A Quantum Bank Comes to New York

Conceptual art to create "nearly infinite" cash via quantum superposition

2 min read
A Quantum Bank Comes to New York

Conceptual artist and self-described experimental philosopher Jonathon Keats has previously snapped up San Francisco real estate in extra dimensions, exhibited paintings based on the average color of the universe (beige, in case you were wondering), and created television programming for plants.

Next week, he will install what could (very very arguably) be called the world's first quantum ATM. It will be available from 1:00 pm EST on June 11 through June 14 at the Engineer's Office Gallerya tiny alcove in the basement of 20 Rockefeller Plaza that once housed a water fountain. According to Keats' press release for the project, the concept has the potential to "fix the world economy by bolstering finance with quantum physics." This quantum bank, it continues, "will be the first financial institution with the technological means to make money quantum, resulting in a nearly infinite proliferation of wealth."

How would it do that? The ATM consists of two areas - one for deposits and one for withdrawals (which, Keats says, will be stocked with bills bearing the word "quantum" on them). These will sit near an enclosure containing a small sphere of uranium, which will periodically emit an alpha particle. These particles can in principle hit any one of 7 billion boxes—corresponding to 7 billion accounts—that have been inscribed on a plastic cylinder surrounding the sphere. Like Schrödinger's Cat, so long as the ATM remains insulated from the outside world, the deposit exists in a superposition of many possible states: it is effectively credited to all seven billion accounts at once. 

In reality, of course, this is a conceptual piece. Deposits don't trigger anything in the ATM (the uranium will keep spitting out particles quite happily even if no one deposits any money) and even if the ATM were recording deposits and alpha particle hits in some way, if you went so far as to open up the box and measure what's inside, you'd find only as much money as had been put in (the delicate superposition of states would collapse). 

But I like this project. It's another way to think about the abstraction of money and a reminder of how modern currency has diverged from physical measures of wealth, such as gold. It's also a nice, macroscopic way to think about the fundamental strangeness of quantum mechanics. And it might be the closest we get to real, uncounterfeitable quantum money for a while yet.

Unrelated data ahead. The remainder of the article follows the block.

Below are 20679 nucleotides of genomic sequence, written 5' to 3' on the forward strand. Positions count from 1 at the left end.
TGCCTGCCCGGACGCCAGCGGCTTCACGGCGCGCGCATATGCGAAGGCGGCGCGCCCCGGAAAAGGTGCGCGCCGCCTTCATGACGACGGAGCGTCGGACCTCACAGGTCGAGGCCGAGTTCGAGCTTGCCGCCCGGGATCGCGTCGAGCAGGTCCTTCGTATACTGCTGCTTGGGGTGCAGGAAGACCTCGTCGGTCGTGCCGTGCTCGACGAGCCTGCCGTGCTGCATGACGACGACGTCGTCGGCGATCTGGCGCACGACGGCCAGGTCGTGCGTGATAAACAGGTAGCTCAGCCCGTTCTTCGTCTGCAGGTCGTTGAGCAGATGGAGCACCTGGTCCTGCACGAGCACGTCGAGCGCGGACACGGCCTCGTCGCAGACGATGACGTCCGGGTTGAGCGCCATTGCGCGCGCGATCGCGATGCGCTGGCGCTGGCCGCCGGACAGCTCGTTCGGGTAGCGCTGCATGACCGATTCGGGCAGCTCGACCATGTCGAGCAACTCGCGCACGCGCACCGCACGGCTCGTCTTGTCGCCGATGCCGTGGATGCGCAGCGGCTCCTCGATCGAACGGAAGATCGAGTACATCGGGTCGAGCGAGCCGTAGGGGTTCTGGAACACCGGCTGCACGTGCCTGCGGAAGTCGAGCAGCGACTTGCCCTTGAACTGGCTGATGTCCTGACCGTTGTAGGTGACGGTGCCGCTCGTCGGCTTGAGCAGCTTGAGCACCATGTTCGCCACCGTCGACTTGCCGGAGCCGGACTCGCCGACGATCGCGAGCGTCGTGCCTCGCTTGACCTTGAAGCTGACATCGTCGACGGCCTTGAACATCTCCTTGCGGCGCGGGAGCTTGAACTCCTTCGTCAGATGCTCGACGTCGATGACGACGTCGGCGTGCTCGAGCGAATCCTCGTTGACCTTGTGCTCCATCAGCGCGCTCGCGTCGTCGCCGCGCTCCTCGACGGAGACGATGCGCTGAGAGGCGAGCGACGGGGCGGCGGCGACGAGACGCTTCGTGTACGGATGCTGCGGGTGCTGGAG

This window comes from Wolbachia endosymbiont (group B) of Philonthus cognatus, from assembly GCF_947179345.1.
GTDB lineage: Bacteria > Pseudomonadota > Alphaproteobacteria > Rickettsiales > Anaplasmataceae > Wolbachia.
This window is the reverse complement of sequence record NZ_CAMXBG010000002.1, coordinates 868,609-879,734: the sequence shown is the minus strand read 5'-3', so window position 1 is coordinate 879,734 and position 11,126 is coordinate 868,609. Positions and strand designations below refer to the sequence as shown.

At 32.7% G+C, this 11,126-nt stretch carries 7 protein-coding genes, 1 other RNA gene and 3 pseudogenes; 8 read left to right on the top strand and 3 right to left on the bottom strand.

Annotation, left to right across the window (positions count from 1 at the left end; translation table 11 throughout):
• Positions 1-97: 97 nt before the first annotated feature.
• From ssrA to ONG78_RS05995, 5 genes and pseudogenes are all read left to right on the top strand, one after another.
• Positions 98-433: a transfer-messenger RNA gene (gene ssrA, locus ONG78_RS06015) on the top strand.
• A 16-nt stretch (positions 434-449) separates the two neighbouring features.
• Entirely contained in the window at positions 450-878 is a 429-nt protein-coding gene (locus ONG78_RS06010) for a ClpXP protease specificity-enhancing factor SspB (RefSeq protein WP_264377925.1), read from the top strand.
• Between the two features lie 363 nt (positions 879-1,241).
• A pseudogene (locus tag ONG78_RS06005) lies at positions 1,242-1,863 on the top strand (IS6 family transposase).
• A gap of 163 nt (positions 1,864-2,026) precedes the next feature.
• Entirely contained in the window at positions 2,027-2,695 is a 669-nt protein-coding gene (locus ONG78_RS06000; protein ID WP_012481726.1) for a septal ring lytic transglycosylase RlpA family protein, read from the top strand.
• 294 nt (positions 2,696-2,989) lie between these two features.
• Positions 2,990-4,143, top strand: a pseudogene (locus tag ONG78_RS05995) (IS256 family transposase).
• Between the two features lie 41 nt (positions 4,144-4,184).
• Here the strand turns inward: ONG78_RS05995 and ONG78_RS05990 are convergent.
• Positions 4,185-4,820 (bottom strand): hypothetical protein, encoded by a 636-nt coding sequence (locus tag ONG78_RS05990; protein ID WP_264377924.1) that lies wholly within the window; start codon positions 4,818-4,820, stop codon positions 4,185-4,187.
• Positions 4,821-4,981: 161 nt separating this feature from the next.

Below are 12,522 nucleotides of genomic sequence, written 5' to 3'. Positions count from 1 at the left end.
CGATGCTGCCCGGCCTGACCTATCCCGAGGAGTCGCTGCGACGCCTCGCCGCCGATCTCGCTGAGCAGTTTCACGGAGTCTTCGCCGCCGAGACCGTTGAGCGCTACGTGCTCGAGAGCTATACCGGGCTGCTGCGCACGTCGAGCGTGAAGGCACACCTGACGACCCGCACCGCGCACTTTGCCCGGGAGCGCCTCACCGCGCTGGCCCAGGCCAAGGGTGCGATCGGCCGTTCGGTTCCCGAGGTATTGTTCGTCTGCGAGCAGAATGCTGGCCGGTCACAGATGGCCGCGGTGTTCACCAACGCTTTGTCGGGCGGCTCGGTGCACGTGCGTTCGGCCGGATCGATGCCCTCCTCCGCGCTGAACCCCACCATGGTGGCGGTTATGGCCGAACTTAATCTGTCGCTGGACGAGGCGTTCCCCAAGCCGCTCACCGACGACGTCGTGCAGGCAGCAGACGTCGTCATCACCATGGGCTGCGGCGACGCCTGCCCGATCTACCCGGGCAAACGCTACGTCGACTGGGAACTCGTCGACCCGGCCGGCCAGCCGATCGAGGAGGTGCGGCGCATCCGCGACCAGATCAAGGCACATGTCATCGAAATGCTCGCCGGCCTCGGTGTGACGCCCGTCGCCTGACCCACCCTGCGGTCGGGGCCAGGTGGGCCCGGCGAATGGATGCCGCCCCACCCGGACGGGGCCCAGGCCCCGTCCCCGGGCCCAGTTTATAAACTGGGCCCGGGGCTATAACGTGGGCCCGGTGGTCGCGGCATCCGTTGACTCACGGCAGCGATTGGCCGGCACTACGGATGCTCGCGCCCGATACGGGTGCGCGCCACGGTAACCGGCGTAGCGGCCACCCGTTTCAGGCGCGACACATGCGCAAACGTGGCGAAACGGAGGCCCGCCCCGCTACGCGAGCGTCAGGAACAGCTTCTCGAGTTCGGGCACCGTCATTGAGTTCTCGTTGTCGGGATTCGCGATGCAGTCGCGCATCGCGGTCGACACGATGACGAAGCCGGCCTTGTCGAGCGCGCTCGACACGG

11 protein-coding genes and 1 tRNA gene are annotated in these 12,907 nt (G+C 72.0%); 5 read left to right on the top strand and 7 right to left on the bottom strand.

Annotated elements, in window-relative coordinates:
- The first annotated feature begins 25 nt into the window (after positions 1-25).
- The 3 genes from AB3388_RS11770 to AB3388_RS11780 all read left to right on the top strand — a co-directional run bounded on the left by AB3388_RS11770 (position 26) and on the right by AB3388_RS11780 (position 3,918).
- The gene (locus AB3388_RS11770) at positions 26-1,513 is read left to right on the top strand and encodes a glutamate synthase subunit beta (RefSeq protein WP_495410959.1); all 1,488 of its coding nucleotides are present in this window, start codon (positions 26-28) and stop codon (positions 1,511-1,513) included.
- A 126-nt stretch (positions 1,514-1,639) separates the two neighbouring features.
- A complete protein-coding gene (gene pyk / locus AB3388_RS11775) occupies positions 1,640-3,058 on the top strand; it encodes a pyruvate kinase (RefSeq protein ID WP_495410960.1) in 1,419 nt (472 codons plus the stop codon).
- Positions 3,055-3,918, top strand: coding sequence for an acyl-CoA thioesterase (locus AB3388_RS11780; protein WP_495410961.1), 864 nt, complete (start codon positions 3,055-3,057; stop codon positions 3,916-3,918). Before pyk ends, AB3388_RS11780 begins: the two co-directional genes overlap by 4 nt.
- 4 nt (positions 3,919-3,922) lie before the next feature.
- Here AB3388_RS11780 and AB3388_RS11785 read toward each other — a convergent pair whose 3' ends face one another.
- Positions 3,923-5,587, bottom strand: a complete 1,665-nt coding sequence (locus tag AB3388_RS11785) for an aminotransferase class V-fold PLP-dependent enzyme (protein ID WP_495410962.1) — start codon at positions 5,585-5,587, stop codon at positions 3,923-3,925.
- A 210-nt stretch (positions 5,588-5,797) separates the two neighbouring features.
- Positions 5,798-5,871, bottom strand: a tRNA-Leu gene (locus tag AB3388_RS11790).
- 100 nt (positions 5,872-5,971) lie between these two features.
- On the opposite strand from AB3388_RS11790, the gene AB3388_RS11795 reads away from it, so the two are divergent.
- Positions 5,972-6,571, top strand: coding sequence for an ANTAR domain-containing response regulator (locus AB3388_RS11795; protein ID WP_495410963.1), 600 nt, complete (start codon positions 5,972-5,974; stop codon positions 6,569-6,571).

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​​Why the World’s Militaries Are Embracing 5G

To fight on tomorrow's more complicated battlefields, militaries must adapt commercial technologies

15 min read
4 large military vehicles on a dirt road. The third carries a red container box. Hovering above them in a blue sky is a large drone.

In August 2021, engineers from Lockheed and the U.S. Army demonstrated a flying 5G network, with base stations installed on multicopters, at the U.S. Army's Ground Vehicle Systems Center, in Michigan. Driverless military vehicles followed a human-driven truck at up to 50 kilometers per hour. Powerful processors on the multicopters shared the processing and communications chores needed to keep the vehicles in line.

Lockheed Martin

It's 2035, and the sun beats down on a vast desert coastline. A fighter jet takes off accompanied by four unpiloted aerial vehicles (UAVs) on a mission of reconnaissance and air support. A dozen special forces soldiers have moved into a town in hostile territory, to identify targets for an air strike on a weapons cache. Commanders need live visual evidence to correctly identify the targets for the strike and to minimize damage to surrounding buildings. The problem is that enemy jamming has blacked out the team's typical radio-frequency bands around the cache. Conventional, civilian bands are a no-go because they'd give away the team's position.

As the fighter jet and its automated wingmen cross into hostile territory, they are already sweeping the ground below with radio-frequency, infrared, and optical sensors to identify potential threats. On a helmet-mounted visor display, the pilot views icons on a map showing the movements of antiaircraft batteries and RF jammers, as well as the special forces and the locations of allied and enemy troops.

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